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VA: Beekeepers may face sting of grant cuts

By   /   December 4, 2012  /   News  /   No Comments

WHAT”S THE BUZZ? Administering a new beehive grant program will burden staff, so cutting it may be one way to save state dollars, agricultural spokeswoman says.

By Kathryn Watson | Watchdog.org Virginia Bureau

ALEXANDRIA — With all the buzz about the looming “fiscal cliff” in neighboring Washington, D.C., one new state program could get stung — grants for beekeepers.

To compensate Virginia’s roughly 3,000 beekeepers as they fend off pests endangering an estimated 30,0000-plus hives around the state, lawmakers this spring established the Beehive Grant Program, offering keepers $200 per hive built.

But the Virginia Department of Agriculture and Consumer Services, responsible for administering the grant, has a bee in its bonnet. The agency doesn’t have the money for the staff time needed to set up and run the program.

So, per Gov. Bob McDonnell’s demand that all state agencies propose possible ways to slash budgets by 4 percent over the next two years, the agency decided to cut $125,000 of the $250,000 in funding for the new program.

“We haven’t done this (grant) before so I really can’t say with any certainty, but I’m sure you know that any time you administer a grant there’s a lot of administrative detail,” said Elaine Lidholm, director of communications for the Virginia Department of Agriculture and Consumer Services.

“And it does take a lot of staff time,” added Lidholm. “But unfortunately they only gave us the actual grant funds. They didn’t give us money like to hire a part-time person to manage the program. And anytime staff takes on new responsibilities, then they have to decide, well, if I do this, what don’t I do?”

The cuts are far from certain, as the fiscal cliff might be avoided, and the governor has the discretion to make cuts elsewhere. Nevertheless, the grant adds administrative hurdles on keepers and state staff.

While beekeepers may run their own private beehives without state involvement, they’ll have to register as keepers with the state and agree to inspections to qualify for the grant. And state staff has to decide how to determine who qualifies.

‘We’re developing the guidelines for the grant,” said Keith Tilgor, state apiarist, or beekeeper.

Five people work in the Richmond Office of Plant Industry Services, the body most directly responsible for the grant. Lidholm said she can’t estimate how many additional staff hours it would take to run the program or how many applicants there might be, since applications won’t be accepted before January. But if inquiries are any indication of how many will apply, staff members will be swarmed with paperwork, she said.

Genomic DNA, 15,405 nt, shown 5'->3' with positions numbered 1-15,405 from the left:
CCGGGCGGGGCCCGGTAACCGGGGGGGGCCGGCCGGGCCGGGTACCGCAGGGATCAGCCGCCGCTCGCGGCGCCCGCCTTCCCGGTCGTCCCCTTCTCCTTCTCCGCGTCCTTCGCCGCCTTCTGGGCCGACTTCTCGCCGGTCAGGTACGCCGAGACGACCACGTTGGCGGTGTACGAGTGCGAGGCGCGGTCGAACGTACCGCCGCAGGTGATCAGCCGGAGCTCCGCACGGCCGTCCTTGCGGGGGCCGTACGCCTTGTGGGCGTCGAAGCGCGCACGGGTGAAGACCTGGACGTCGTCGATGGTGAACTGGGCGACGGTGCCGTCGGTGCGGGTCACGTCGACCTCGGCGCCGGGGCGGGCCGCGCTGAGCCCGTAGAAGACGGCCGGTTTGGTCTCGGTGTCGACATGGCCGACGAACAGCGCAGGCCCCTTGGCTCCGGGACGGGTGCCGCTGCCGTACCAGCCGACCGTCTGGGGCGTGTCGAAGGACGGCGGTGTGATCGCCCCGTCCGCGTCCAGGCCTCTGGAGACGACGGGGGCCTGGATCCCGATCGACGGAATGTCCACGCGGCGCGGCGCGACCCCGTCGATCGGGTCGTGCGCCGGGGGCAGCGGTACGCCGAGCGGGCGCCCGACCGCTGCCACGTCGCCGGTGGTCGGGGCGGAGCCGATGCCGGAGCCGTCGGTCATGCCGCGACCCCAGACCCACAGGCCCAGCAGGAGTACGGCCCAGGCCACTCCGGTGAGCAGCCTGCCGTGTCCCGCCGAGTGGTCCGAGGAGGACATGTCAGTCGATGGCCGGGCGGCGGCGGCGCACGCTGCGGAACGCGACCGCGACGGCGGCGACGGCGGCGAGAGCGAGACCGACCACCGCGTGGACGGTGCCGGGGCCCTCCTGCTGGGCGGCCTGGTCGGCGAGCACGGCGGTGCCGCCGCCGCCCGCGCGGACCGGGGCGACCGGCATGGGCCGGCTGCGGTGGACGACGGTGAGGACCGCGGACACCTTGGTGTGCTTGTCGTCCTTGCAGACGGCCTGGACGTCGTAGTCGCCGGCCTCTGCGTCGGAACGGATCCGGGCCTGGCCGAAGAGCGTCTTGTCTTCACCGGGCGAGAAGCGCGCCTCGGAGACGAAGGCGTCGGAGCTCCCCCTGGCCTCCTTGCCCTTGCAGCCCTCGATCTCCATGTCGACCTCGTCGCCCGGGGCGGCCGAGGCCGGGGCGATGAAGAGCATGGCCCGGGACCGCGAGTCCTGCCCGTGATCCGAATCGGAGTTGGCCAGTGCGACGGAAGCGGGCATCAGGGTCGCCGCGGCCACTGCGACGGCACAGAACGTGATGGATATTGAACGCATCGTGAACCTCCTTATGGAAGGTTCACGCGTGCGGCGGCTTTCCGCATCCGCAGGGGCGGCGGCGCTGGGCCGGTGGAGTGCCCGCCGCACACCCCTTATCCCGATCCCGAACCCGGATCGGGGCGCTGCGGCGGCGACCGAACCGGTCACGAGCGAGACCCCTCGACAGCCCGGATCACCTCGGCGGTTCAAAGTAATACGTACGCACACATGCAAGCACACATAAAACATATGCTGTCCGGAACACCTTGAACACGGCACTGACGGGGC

Ed Scott, R-Culpeper, is one of the state legislators who devised a subsidy program for the state’s beekeepers.

The grant — originally proposed as a tax credit by Delegate Edward Scott, R-Culpeper, and Sen. R. Creigh Deeds, D-Charlottesville — offers beekeepers up to $200 per hive and $2,400 per keeper to establish new hives, a critical need in the commonwealth, according to beekeeping experts.

R. Creigh Deeds, D-Charlottesville, is one of the two legislators who proposed subsidizing beekeepers in the 2012 General Assembly session.

In recent decades, foreign mites and beetles have crept into the state, weakening the bee population so much that too few bees survive to winter, said Robert Stapleton, first vice president of the roughly 1,600-member Virginia State Beekeepers Association. If fewer than say 35,000 bees in a colony survive, there aren’t enough to keep the colony warm and alive through the cold months.

“It’s been a problem for 25 or 30 years with various things that have been introduced to the country, but being that the majority of people involved are hobby beekeepers, it doesn’t really get much attention,” Stapleton told Watchdog.org Virginia Bureau.

About 95 percent of beekeepers are in the business purely for pleasure, tending to two to five hives, said Stapleton. But for them, the grant could cover roughly the entire cost of establishing new hives.

“Right now, I think that they were looking at this as a way to get started back into the bee business with some help from the state,” said Stapleton.

Maintaining the bee population matters, he said.

“You have to look at what impact the honeybees have on the food industry,” said Stapleton. “Without honeybees, you’re not going to have about two-thirds of your food crop that you’re used to.”

It’s unfortunate to think of slashing a state program that’s barely begun, said Lidholm, but, “This would at least be some money we could give up.”

Contact Kathryn Watson at (571) 385-0773, or email her at [email protected]

— Edited by John Trump at [email protected]